On July 31, 1997, a six-man Emergency Service team from the NYPD raided a terrorist cell in Brooklyn - and thus narrowly prevented a devastating suicide bombing of the New York subway. "Seven Shots" tells the dramatic story of that raid, the painstaking police work that went into it, and its unexpected aftermath, which drew the officers involved into a long-standing conflict with other rank-and-file police and publicity-hungry top brass. Drawing on her own experience working in the NYPD and a wide network of police contacts, Jennifer C. Hunt tracks the lives of three officers on the Emergency Service team and two bomb technicians from the day of the raid through their struggles with their superiors - which began when they balked at being used as political props and escalated to arguments over tactics, training, and promotion - on to 9/11, when they once again found themselves risking their lives on the front lines of the battle against terrorism. Throughout her fast-paced narrative, she maintains a strikingly fine-grained, street-level view, allowing us to understand the cops on their own terms - and often in their own words.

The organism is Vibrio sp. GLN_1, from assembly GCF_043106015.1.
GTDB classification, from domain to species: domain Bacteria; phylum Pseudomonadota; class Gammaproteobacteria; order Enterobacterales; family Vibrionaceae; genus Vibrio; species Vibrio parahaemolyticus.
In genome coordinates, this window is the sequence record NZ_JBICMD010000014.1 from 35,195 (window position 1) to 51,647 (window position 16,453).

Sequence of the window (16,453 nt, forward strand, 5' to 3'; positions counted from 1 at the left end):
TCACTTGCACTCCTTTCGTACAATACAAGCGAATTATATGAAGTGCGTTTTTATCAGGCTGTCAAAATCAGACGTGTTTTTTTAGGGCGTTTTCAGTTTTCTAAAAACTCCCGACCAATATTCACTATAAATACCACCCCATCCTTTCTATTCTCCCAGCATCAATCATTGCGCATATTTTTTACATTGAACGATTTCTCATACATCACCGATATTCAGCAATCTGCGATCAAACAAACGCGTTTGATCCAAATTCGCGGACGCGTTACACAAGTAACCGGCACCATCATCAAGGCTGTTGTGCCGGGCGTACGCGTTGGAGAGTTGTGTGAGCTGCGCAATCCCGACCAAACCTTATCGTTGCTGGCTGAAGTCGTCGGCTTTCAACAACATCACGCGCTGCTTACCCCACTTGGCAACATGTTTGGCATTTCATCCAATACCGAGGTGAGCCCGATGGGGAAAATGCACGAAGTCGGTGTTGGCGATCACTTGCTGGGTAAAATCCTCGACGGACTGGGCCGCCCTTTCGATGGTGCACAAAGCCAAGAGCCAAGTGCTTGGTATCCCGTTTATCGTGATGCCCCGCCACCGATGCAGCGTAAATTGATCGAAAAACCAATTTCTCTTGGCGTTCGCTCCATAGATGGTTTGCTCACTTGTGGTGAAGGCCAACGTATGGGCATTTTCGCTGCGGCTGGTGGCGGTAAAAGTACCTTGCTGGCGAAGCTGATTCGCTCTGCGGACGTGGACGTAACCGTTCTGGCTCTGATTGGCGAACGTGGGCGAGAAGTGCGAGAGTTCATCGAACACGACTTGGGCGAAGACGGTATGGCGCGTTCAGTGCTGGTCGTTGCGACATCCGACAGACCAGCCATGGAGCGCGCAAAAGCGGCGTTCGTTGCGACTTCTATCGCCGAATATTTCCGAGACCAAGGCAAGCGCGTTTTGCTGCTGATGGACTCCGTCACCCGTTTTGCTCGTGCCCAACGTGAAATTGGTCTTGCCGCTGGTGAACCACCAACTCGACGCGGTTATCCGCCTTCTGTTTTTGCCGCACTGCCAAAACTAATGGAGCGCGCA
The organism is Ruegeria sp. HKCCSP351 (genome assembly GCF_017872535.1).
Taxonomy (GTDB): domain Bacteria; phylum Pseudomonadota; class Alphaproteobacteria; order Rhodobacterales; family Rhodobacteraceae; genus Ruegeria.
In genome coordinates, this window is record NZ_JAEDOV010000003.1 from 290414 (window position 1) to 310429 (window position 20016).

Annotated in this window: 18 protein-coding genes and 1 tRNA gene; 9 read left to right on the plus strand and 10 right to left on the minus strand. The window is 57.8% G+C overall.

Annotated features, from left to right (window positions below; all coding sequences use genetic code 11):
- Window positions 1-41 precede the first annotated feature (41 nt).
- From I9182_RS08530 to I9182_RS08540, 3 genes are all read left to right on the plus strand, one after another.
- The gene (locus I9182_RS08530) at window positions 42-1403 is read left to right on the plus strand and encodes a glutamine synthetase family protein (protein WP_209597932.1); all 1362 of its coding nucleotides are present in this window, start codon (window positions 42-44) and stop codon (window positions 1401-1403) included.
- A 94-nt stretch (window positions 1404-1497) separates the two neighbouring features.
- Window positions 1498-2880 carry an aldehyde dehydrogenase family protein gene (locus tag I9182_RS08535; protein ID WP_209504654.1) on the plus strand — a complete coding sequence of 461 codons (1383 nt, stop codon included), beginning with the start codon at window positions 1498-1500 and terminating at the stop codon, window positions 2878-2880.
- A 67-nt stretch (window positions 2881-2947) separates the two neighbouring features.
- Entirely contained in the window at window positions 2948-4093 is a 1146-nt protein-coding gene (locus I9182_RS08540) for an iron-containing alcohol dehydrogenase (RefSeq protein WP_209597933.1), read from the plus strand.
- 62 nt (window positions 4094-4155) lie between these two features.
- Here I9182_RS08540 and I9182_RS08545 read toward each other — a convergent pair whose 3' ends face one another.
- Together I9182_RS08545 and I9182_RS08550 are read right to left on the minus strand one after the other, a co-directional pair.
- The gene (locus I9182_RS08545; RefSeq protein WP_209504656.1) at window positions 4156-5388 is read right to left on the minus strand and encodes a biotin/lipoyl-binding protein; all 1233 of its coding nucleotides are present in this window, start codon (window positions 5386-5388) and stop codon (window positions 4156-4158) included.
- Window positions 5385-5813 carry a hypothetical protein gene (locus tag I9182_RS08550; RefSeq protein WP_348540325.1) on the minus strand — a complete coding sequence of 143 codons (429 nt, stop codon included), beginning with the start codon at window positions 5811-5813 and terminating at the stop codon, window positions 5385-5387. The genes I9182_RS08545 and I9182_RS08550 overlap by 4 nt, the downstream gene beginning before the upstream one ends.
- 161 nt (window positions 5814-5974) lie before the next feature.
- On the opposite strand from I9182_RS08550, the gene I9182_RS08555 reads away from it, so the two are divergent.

The result is a compelling insider's picture of the world of elite police work, from precincts and squad cars to physical dangers and family strain. As gripping as an Ed McBain novel - and just as steeped in New York cop culture - "Seven Shots" takes readers on an unforgettable journey behind the shield and into the hearts of the city's sentinels.
Jennifer C. Hunt is a sociologist and professor at Montclair State University. She spent four years doing fieldwork among police in uniformed patrol and later worked in the NYPD as an assistant to the deputy commissioner of training. She has written police department training materials, as well as a book on ethnography.